News / Science & Technology

New Test Predicts Which Chemicals Could Cause Cancer

FILE - Soaps containing the antibacterial chemical triclosan on a store shelf at a Minneapolis pharmacy.
FILE - Soaps containing the antibacterial chemical triclosan on a store shelf at a Minneapolis pharmacy.
Jessica Berman

Many chemicals have been linked to the development of cancer, but the cancer-causing potential of thousands of others is unknown. Now researchers have developed a simple test that can identify which chemicals have negative long-term health effects.

There are some 80,000 chemical compounds on the market worldwide. They are used in a wide variety of products from pharmaceuticals and pesticides, to water repellents and fire retardants in fabrics and carpeting. But experts say fewer than two percent of the chemicals in commercial use have been tested for their carcinogenicity, or ability to cause cancer with long-term exposure, because testing is time-consuming and expensive.

Now, researchers with Boston University in Massachusetts have developed what they hope will become a simple and inexpensive test to determine the cancer-causing potential of tens of thousands of chemicals.

“And basically [this] will help both the regulatory agencies as well as the chemical producers ... optimize their production pipeline,” said Stefano Monti, an expert in computational biology and cancer genomics with BU's Bioinformatics Program.

He says investigators, including researchers from the BU's schools of medicine and public health, along with the (U.S.) National Toxicology Program, studied data from laboratory rats exposed for a few days to chemicals known to cause cancer. They noted which genes in the animals' cells switched on and off, and compared the short-term effect of exposure to these chemicals to some 100 safe compounds.

Monti says measuring the impact of limited exposure is a way to gauge a chemical’s cancer-causing potential from the beginning.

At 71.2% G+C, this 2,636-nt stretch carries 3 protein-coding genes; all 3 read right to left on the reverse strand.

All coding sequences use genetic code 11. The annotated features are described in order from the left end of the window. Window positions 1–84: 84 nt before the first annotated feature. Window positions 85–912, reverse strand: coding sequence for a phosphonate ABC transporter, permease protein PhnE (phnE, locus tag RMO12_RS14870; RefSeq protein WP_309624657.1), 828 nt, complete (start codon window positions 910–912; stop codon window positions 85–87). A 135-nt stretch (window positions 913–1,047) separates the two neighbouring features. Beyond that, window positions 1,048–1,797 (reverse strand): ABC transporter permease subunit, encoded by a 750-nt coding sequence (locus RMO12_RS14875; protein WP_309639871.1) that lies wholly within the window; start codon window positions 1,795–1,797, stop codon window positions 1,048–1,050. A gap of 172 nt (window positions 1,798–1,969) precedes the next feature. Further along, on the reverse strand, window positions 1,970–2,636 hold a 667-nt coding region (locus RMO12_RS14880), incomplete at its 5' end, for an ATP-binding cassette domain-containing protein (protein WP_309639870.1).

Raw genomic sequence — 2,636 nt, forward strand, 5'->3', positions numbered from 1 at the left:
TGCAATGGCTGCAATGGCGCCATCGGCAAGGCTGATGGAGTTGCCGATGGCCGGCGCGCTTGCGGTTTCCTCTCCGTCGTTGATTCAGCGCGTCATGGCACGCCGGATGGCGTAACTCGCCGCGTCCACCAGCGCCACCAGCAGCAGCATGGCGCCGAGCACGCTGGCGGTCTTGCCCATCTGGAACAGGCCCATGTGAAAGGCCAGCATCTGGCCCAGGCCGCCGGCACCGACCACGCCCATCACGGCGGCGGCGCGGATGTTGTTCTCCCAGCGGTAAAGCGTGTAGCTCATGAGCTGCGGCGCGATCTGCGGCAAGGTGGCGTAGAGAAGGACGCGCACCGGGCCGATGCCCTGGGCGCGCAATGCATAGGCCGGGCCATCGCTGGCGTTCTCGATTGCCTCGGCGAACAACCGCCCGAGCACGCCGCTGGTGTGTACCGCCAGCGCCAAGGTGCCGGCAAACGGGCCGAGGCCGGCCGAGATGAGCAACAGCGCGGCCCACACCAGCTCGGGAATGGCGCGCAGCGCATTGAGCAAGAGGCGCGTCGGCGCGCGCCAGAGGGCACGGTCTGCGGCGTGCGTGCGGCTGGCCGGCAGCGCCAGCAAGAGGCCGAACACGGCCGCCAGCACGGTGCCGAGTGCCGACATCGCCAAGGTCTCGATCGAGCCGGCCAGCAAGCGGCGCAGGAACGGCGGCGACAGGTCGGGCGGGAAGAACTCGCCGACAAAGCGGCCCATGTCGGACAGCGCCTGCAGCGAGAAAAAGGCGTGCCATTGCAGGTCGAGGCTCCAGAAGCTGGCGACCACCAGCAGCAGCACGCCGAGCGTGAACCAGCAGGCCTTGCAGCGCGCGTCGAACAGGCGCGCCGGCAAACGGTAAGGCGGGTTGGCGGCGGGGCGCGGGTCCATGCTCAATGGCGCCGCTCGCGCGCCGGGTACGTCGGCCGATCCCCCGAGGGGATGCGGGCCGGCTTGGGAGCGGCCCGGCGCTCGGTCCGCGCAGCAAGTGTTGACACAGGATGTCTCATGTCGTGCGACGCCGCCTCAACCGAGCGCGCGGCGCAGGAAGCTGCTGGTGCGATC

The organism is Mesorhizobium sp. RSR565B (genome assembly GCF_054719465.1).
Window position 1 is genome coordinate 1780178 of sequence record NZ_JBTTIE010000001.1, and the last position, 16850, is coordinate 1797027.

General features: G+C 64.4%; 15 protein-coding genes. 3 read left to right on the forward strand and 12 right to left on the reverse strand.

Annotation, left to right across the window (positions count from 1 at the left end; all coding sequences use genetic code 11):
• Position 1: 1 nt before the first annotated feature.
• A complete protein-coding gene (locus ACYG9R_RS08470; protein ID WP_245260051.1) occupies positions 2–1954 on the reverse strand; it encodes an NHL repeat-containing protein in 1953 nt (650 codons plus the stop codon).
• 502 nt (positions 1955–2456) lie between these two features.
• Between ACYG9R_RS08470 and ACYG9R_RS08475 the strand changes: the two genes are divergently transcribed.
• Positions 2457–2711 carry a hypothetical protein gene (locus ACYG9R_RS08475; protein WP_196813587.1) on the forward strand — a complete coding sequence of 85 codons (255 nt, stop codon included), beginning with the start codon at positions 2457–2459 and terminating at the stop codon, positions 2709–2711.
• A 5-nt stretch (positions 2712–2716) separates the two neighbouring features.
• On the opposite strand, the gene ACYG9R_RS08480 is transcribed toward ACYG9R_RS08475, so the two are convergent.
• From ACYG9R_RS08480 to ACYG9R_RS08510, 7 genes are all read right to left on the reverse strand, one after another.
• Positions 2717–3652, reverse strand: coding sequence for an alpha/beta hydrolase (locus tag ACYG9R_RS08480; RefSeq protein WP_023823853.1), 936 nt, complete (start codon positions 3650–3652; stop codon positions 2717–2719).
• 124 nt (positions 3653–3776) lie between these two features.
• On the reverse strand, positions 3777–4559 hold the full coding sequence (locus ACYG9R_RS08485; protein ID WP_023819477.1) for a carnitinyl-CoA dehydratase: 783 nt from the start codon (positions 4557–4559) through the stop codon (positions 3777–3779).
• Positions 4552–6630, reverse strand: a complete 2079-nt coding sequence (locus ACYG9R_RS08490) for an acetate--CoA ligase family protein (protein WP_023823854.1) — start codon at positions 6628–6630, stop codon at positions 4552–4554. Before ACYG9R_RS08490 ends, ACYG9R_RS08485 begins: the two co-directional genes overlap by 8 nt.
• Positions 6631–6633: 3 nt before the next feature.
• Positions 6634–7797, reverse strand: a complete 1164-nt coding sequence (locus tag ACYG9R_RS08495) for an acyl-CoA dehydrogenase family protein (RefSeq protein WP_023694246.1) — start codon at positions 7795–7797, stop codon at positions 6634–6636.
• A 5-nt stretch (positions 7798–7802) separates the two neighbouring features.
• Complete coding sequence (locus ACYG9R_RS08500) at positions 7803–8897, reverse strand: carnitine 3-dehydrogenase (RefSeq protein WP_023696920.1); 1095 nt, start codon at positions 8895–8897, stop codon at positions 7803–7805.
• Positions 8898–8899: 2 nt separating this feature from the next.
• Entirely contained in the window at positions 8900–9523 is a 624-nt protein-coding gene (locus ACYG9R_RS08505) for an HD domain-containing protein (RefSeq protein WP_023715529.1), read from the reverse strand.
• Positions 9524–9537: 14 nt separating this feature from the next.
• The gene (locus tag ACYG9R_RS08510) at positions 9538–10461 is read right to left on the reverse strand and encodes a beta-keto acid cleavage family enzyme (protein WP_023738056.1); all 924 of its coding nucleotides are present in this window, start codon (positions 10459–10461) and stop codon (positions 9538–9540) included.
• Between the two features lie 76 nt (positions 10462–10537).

“I think that the tools ... we are developing are going to be seen as part of a toolbox that will be deployed in order to actually prioritize what are the compounds that need to be further tested ... because of their potential carcinogenicity, toxicity and so forth,” he said.

The chemicals that were tested included dioxin, a highly toxic environmental pollutant known to cause a wide range of human health problems, including cancer; polychlorinated biphenyls (PCBs), a class of chemical compounds linked to increased rates of skin, brain and liver cancer; and bisphenol A, or BPA, an ingredient in plastics and epoxy resins that exhibits hormone-like properties.

Despite a ban on many products containing these compounds, especially in the United States, they are still commonly present in the environment.

Besides the test's predictive value, Monti says researchers want to understand how these compounds actually cause the cellular changes that can lead to cancer.

He also says it’s not known whether short-term changes in genes — as detected in the laboratory — ultimately lead to development of cancer.

Researchers published their findings in the online journal PLoS ONE.

You May Like

VOA Exclusive: Interview With Myanmar President Thein Sein

Thein Sein calls allegations that minority Muslim Rohingya are fleeing alleged torture in Rakhine state a media fabrication More

Video Better Protective Suit Sought for Ebola Caregivers

Current suit is uncomfortable, requires too many steps for removal, increasing chance of deadly contact with virus More

UN Rights Commission Investigates Eritrea

Three-member commission will start collecting first-hand information from victims and other witnesses in Switzerland and Italy next week More

This forum has been closed.
Comments
     
There are no comments in this forum. Be first and add one

Featured Videos

Your JavaScript is turned off or you have an old version of Adobe's Flash Player. Get the latest Flash player.
Ebola Economic Toll Stirs W. Africa Food Security Concernsi
X
November 19, 2014 11:39 PM